If you're willing to share your nude photos with the social network, it will use them to protect you against revenge porn attacks.
ABC News reports that the system is being trialled in Australia and three other countries. "The organization might then tell them to send a nude photo of themselves to themselves via Messenger". Anytime someone tries to upload a photo, it is checked against that fingerprint and rejected if it matches.
"It would be like sending yourself your image in [an] email, but obviously this is a much safer, secure end-to-end way of sending the image without sending it through the ether", Julie says. There's no word yet on how long the trial may run.
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Without a human eye, users would be able to easily cheat the system and submit photos that have nothing to do with revenge porn. The social media juggernaut recently rolled out a new program for making sure no one can see your private pictures if you don't want them to.
"The deployment of this technology would not prevent someone from sharing images outside of the Facebook ecosystem, so we should be encourage all online platforms to participate in this program, as we do with PhotoDNA", he said.
The limited pilot program is available in three other countries: the USA, U.K., and Canada.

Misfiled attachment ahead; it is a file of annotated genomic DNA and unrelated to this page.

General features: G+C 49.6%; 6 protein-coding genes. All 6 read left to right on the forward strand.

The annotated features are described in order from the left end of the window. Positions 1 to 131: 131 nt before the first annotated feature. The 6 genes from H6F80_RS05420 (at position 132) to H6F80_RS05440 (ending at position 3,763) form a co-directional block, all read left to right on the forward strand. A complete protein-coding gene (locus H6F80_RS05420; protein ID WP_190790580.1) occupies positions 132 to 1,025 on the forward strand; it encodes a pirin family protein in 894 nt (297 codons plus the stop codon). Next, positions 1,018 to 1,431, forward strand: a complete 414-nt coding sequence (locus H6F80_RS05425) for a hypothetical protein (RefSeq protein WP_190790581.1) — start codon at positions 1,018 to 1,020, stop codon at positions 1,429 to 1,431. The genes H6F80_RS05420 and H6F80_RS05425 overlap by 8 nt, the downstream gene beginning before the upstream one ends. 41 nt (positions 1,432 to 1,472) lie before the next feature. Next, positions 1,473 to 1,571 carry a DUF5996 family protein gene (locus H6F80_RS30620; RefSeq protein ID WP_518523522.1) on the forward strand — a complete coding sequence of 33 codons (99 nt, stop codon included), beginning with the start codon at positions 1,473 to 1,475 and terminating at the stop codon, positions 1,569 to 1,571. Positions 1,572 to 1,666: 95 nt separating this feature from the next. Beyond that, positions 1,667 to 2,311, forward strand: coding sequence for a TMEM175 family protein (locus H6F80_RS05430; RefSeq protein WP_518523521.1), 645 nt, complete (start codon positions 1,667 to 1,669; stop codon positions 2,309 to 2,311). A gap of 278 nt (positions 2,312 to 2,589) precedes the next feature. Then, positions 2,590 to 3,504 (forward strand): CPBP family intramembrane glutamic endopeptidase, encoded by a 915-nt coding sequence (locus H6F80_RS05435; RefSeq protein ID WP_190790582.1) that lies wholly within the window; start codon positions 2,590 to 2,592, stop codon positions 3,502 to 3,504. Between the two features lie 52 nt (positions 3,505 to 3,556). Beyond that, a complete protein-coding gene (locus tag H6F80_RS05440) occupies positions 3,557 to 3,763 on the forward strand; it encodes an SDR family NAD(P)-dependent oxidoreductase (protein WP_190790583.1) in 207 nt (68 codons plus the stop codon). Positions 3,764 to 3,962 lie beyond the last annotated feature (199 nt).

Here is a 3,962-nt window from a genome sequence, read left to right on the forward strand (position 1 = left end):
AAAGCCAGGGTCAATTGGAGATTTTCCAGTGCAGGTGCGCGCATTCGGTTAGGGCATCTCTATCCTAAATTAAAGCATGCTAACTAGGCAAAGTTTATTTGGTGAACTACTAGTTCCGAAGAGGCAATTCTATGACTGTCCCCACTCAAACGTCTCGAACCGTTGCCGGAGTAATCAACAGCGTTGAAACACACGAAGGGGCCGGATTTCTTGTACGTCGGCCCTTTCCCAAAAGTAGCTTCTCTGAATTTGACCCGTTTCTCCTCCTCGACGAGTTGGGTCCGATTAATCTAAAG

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If you think your nude photos could end up on Facebook or Instagram, you can send a copy of the photo through Facebook Messenger to company officials.
Revenge porn appears to be a pretty serious business in Australia where one in five women aged 18-45 and one in four Indigenous Australians are victims of "image-based abuse." While Facebook's solution may prevent some abuse cases, it doesn't mean that people won't use other means of sharing nude photos. That algorithm is now being put into practice to help users remove photos that were shared without their consent. If it succeeds, hopefully expect it rollout throughout the rest of the world if Facebook keeps getting government support.
According to a 2016 study by the Data & Society Research Institute, One in 25 Americans has been a victim of threats or posts of almost nude or nude images without their permission.
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Because of these high numbers, Carrie Goldberg, a lawyer who specializes in sexual privacy, welcomed Facebook's revenge porn plan.